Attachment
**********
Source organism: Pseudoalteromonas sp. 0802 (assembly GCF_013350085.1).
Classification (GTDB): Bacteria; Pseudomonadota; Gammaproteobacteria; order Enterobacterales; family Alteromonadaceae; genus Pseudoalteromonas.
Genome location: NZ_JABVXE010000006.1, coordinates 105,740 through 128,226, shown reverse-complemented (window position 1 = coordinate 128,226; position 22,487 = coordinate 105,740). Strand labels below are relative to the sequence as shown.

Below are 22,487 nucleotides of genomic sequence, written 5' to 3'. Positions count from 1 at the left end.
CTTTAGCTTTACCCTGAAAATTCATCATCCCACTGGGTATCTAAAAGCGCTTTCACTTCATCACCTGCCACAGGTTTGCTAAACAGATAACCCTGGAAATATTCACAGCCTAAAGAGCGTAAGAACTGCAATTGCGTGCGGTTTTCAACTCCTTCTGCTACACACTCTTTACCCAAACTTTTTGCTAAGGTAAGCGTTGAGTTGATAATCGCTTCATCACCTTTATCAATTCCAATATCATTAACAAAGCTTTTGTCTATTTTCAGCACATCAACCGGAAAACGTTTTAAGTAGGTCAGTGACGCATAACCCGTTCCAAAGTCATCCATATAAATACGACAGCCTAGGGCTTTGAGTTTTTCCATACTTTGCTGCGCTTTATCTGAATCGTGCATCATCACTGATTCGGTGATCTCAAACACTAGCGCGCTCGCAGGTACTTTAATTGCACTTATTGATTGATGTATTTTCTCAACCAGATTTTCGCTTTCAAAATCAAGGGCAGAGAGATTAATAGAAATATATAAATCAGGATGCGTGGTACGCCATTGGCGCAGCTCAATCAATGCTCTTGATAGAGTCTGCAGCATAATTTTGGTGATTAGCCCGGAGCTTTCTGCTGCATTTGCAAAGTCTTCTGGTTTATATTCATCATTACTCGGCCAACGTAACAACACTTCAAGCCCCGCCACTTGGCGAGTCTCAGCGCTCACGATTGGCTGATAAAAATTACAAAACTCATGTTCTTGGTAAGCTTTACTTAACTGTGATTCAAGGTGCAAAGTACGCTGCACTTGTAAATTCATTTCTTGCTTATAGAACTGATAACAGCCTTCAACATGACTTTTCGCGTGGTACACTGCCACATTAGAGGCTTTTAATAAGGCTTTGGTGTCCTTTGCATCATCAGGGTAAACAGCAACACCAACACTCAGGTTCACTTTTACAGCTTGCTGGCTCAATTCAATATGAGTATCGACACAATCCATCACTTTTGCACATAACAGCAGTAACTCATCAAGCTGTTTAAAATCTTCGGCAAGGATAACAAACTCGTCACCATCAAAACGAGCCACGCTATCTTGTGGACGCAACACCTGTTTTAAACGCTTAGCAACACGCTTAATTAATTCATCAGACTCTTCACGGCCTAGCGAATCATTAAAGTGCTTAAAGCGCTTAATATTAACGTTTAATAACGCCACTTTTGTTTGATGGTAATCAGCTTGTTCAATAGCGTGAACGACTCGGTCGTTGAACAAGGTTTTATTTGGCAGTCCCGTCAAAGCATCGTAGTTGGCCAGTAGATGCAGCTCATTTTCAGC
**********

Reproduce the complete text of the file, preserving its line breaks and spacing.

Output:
Source organism: Pseudoalteromonas sp. 0802 (assembly GCF_013350085.1).
Classification (GTDB): Bacteria; Pseudomonadota; Gammaproteobacteria; order Enterobacterales; family Alteromonadaceae; genus Pseudoalteromonas.
Genome location: NZ_JABVXE010000006.1, coordinates 105,740 through 128,226, shown reverse-complemented (window position 1 = coordinate 128,226; position 22,487 = coordinate 105,740). Strand labels below are relative to the sequence as shown.

Below are 22,487 nucleotides of genomic sequence, written 5' to 3'. Positions count from 1 at the left end.
CTTTAGCTTTACCCTGAAAATTCATCATCCCACTGGGTATCTAAAAGCGCTTTCACTTCATCACCTGCCACAGGTTTGCTAAACAGATAACCCTGGAAATATTCACAGCCTAAAGAGCGTAAGAACTGCAATTGCGTGCGGTTTTCAACTCCTTCTGCTACACACTCTTTACCCAAACTTTTTGCTAAGGTAAGCGTTGAGTTGATAATCGCTTCATCACCTTTATCAATTCCAATATCATTAACAAAGCTTTTGTCTATTTTCAGCACATCAACCGGAAAACGTTTTAAGTAGGTCAGTGACGCATAACCCGTTCCAAAGTCATCCATATAAATACGACAGCCTAGGGCTTTGAGTTTTTCCATACTTTGCTGCGCTTTATCTGAATCGTGCATCATCACTGATTCGGTGATCTCAAACACTAGCGCGCTCGCAGGTACTTTAATTGCACTTATTGATTGATGTATTTTCTCAACCAGATTTTCGCTTTCAAAATCAAGGGCAGAGAGATTAATAGAAATATATAAATCAGGATGCGTGGTACGCCATTGGCGCAGCTCAATCAATGCTCTTGATAGAGTCTGCAGCATAATTTTGGTGATTAGCCCGGAGCTTTCTGCTGCATTTGCAAAGTCTTCTGGTTTATATTCATCATTACTCGGCCAACGTAACAACACTTCAAGCCCCGCCACTTGGCGAGTCTCAGCGCTCACGATTGGCTGATAAAAATTACAAAACTCATGTTCTTGGTAAGCTTTACTTAACTGTGATTCAAGGTGCAAAGTACGCTGCACTTGTAAATTCATTTCTTGCTTATAGAACTGATAACAGCCTTCAACATGACTTTTCGCGTGGTACACTGCCACATTAGAGGCTTTTAATAAGGCTTTGGTGTCCTTTGCATCATCAGGGTAAACAGCAACACCAACACTCAGGTTCACTTTTACAGCTTGCTGGCTCAATTCAATATGAGTATCGACACAATCCATCACTTTTGCACATAACAGCAGTAACTCATCAAGCTGTTTAAAATCTTCGGCAAGGATAACAAACTCGTCACCATCAAAACGAGCCACGCTATCTTGTGGACGCAACACCTGTTTTAAACGCTTAGCAACACGCTTAATTAATTCATCAGACTCTTCACGGCCTAGCGAATCATTAAAGTGCTTAAAGCGCTTAATATTAACGTTTAATAACGCCACTTTTGTTTGATGGTAATCAGCTTGTTCAATAGCGTGAACGACTCGGTCGTTGAACAAGGTTTTATTTGGCAGTCCCGTCAAAGCATCGTAGTTGGCCAGTAGATGCAGCTCATTTTCAGC